Menopause is a physiologic process in women characterized by the permanent cessation of menstruation that occurs after the loss of ovarian activity. Menopause can only be diagnosed retrospectively, after 12 months without menstrual bleeding. During the menopausal transition, reproductive hormones can fluctuate significantly, leading to symptoms that include hot flushes, sleep and mood disturbances, and vaginal dryness. In postmenopausal woman, low estrogen levels contribute to an increased risk for cardiovascular disease, osteoporosis, and sexual dysfunction due to vulvovaginal atrophy. For some women, symptoms negatively affect their quality of life and treatment is warranted. Management usually involves hormone replacement therapy (HRT), but other treatment options also exist.

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Definition and Epidemiology


Menopause is the permanent physiologic cessation of menses due to loss of ovarian activity determined retrospectively after 12 consecutive months of no menstrual bleeding and low estrogen levels.


  • Average age: 51 years
  • Typical range: 44–55 years of age (95% of women)
  • Abnormal < 40 years of age: primary ovarian insufficiency
  • Factors affecting age:
    • Genetics
    • Ethnicity
    • Smoking
    • Reproductive history
    • Chemotherapy or pelvic radiation
    • Hysterectomy with ovarian conservation → post-surgical impairment in blood supply
    • Bilateral oophorectomy → surgical menopause


Menopause is characterized by a physiologic ↓ in oocytes due to progressive atresia, ultimately leading to a chronic hypoestrogenic state in postmenopause. During the menopause transition, hormone levels fluctuate significantly.

Hormones leading up to, during, and after menopause

The primary hormonal changes seen in perimenopause/menopause are a decrease in estrogen and progesterone and an increase in follicle-stimulating hormone (FSH) and luteinizing hormone (LH).
GnRH: gonadotropin-releasing hormone

Image by Lecturio.

Physiology of menopause transition

Normal oocyte counts:

  • At birth: 1–2 million oocytes
  • At puberty: 400,000 oocytes
  • At age 30–35: 100,000 oocytes
  • At menopause: < 1,000 oocytes

Effects of estrogen:

  • Inhibits release of FSH
  • Endometrial stimulation
  • Vaginal lubrication
  • Breast growth
  • Bone growth
  • Modulating effects on thermoregulation and mood

Late reproductive years/early menopause transition:

  • Perimenopause
    • Transitional period from reproductive to non-reproductive stage
    • Begins on average 4 years prior to last menstrual period 
    • Usually lasts 2–8 years
    • Characterized by increasing menstrual irregularity and fluctuating hormone levels
  • ↓ Oocytes → ↓ estrogens → ↓ inhibition of FSH → ↑ FSH → ↑ follicular response → ↑ estrogen (mid-cycle)
  • Significant fluctuations in estrogen throughout cycle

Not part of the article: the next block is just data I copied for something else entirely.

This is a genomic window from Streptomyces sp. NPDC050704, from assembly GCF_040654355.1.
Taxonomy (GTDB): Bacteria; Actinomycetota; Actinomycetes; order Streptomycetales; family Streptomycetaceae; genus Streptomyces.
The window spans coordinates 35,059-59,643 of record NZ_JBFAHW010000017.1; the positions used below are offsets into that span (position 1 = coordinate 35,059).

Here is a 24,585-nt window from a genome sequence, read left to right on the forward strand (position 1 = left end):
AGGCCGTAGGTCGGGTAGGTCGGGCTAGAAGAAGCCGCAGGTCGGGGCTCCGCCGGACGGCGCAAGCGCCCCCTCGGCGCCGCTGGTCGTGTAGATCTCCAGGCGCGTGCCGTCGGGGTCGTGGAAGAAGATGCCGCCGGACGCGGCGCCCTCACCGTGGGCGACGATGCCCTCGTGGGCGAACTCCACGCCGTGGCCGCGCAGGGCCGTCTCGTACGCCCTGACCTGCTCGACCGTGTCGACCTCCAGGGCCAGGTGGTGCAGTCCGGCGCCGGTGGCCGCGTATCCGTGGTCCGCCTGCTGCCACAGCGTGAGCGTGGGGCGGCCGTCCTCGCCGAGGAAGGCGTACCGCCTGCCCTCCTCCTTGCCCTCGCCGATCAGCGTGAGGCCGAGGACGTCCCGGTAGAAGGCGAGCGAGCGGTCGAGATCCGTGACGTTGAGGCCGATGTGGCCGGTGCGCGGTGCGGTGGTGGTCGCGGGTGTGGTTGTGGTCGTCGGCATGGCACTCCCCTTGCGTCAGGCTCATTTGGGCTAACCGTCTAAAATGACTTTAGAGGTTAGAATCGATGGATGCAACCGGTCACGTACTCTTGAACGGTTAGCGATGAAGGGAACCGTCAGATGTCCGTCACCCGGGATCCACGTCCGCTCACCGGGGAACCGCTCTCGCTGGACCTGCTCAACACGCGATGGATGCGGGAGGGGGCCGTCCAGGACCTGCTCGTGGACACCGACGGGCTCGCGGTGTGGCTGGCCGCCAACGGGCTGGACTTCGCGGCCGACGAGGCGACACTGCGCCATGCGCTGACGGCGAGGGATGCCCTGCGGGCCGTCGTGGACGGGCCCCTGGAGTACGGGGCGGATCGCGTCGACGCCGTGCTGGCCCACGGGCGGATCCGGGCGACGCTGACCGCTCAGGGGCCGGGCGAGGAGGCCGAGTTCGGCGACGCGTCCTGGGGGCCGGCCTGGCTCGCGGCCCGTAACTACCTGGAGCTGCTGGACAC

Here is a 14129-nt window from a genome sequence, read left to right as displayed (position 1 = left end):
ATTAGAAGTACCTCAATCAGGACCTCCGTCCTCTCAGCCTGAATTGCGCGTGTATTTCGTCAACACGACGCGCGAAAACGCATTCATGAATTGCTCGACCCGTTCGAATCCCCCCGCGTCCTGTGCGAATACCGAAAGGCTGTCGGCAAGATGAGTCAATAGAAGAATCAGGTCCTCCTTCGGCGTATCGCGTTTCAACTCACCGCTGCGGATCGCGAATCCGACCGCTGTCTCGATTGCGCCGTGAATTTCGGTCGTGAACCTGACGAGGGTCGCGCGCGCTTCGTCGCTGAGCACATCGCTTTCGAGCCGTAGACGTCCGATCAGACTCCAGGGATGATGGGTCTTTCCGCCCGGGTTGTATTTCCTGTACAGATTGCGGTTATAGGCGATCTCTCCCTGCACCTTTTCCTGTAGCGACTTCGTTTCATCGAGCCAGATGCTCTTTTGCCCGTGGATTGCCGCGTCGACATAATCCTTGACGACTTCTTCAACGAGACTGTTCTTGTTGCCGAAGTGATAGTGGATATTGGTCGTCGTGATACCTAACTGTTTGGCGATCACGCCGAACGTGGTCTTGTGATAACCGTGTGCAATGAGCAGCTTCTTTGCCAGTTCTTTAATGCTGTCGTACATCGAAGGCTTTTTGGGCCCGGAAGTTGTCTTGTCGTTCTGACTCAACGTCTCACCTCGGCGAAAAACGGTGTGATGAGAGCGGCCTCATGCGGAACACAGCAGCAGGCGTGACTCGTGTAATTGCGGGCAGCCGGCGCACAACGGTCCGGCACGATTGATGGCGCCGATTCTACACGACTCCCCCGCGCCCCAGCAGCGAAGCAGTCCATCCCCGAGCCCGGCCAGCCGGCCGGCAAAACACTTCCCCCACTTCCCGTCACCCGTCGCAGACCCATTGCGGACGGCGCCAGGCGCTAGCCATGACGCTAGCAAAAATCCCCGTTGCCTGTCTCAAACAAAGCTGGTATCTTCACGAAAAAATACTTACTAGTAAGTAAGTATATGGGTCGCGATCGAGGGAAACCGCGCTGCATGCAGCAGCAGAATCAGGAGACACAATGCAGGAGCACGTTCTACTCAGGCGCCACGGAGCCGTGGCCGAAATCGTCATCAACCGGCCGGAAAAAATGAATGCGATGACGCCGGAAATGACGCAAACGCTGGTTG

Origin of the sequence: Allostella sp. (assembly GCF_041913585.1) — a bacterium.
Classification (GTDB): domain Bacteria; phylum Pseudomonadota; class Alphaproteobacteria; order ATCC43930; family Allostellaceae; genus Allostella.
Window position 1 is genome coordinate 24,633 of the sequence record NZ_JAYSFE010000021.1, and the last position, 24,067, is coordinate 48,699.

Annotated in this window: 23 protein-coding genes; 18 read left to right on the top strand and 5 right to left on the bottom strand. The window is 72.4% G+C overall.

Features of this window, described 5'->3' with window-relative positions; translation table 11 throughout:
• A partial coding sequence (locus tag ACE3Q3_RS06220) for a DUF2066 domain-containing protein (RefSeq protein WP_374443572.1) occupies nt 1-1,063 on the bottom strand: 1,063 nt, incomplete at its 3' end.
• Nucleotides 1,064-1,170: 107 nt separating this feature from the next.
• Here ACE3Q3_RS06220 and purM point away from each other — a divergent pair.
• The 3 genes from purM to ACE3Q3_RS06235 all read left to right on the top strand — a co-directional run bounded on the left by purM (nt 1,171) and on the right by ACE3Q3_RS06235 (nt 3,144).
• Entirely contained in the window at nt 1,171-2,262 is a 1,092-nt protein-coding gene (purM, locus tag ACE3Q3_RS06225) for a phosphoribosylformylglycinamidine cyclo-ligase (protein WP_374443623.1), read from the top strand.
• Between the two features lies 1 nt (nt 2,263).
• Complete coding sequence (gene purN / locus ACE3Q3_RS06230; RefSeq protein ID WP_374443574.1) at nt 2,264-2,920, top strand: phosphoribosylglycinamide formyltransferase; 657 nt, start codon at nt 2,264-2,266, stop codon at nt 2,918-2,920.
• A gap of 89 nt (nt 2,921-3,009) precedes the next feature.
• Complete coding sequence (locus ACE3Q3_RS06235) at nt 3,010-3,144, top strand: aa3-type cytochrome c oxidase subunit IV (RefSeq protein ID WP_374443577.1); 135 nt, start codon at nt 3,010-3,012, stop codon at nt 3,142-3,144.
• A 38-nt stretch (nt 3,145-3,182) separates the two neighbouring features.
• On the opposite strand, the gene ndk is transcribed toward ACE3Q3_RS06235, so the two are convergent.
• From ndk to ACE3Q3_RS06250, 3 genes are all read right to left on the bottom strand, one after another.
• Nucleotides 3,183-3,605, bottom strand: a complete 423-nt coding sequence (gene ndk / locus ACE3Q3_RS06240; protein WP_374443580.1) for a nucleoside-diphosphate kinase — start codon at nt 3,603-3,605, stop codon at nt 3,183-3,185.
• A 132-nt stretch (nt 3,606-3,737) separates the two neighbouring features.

Late menopause transition:

  • Accelerated oocyte atresia 
  • Severely depleted follicle supply → more anovulatory cycles 
  • ↓ Oocytes → ↓ estrogens → ↓ inhibition of FSH → ↑ FSH → ↓ quality of oocytes are unable to respond → estrogen stays ↓

Primary estrogen switches from estradiol (E2) to estrone (E1):

  • E2: 
    • Primary estrogen in premenopausal women
    • Produced in ovaries
    • ↓ Significantly at menopause
  • E1: 
    • Primary estrogen in postmenopausal women
    • Produced primarily in adipose tissue
Oocyte counts over lifespan

Oocyte counts over lifespan of a woman:
Oogenesis is mostly completed by birth and viable oocyte counts continue to decrease through a woman’s life.

Image by Lecturio.

Other hormonal changes in perimenopause

Table: Other hormonal changes in perimenopause
Anti-Müllerian hormone (AMH)
  • Secreted by premature follicles
  • Marker of ovarian reserve
  • Begins to decrease 5 years prior to last menstrual period
  • May lead to increased risk for twin pregnancies
Inhibin B
  • Inhibits FSH secretion
  • May begin to ↓ around age 35 (earliest measurable marker) → ↑ FSH
LH and FSHInhibin B has an inhibitory effect on LH and FSH, so during menopause their levels increase.
  • Primary source of production shifts from ovaries to adrenals.
  • Hypoplasia of adrenal cortex leads to a 25% decrease in testosterone.

Clinical Presentation

The clinical symptoms of perimenopause are caused by fluctuating hormone levels in the menopause transition period. The presentation of postmenopause results from the low estrogen levels that ensue after cessation of ovarian function, which persist for the remainder of a woman’s life.

Symptoms of menopause

Symptoms of menopause that can also be seen in primary ovarian insufficiency

Image: “Symptoms of menopause” by Mikael Häggström. License: CC0

Symptoms associated with perimenopause

  • Menstrual changes:
    • Late reproductive years: Menstrual cycles shorten (cycles get closer).
    • Menopausal transition: shorter cycles → longer cycles → very irregular/sporadic cycles → final menstrual period 
  • Vasomotor symptoms:
    • Hot flushes
    • Occur in 50%–90% of women
    • Usually last 1–5 minutes, but may last up to 45 minutes
    • Night sweats: can significantly disrupt sleep → chronic fatigue
  • Emotional symptoms:
    • Mood swings and irritability
    • Stress and anxiety
  • Symptoms related to sexual function :
    • Genitourinary syndrome of menopause (GSM): vulvovaginal atrophy (the physical changes of vulva, vagina, and lower urinary tract due to estrogen deficiency)
    • Vaginal dryness and itching
    • Dyspareunia

Symptoms and conditions associated with postmenopause

These symptoms are a result of long-term estrogen deficiency:

  • Bone loss:
    • Osteoporosis
    • Fragility fractures
  • Cardiovascular disease:
    • Lipid profiles worsen ( cholesterol).
    • Weight gain
    • ↑ Risk for myocardial infarction and thromboembolic events
  • Hair, muscle, and skin changes:
    • Hair thins.
    • Skin becomes drier and rougher.
    • ↓ Lean mass and muscle tone
    • ↑ Fat mass
  • Symptoms of GSM:
    • Dryness/dyspareunia
    • ↑ Risk of pelvic organ prolapse
    • Incontinence issues
    • ↑ Urinary tract infections (UTIs)



  • Hot flashes
  • Atrophy of the Vagina
  • Osteoporosis
  • Coronary artery disease
  • Sleep disturbances


  • Primarily clinical
  • Pelvic exam: Assess vaginal atrophy in context of sexual complaints.
  • Routine lab evaluation not indicated: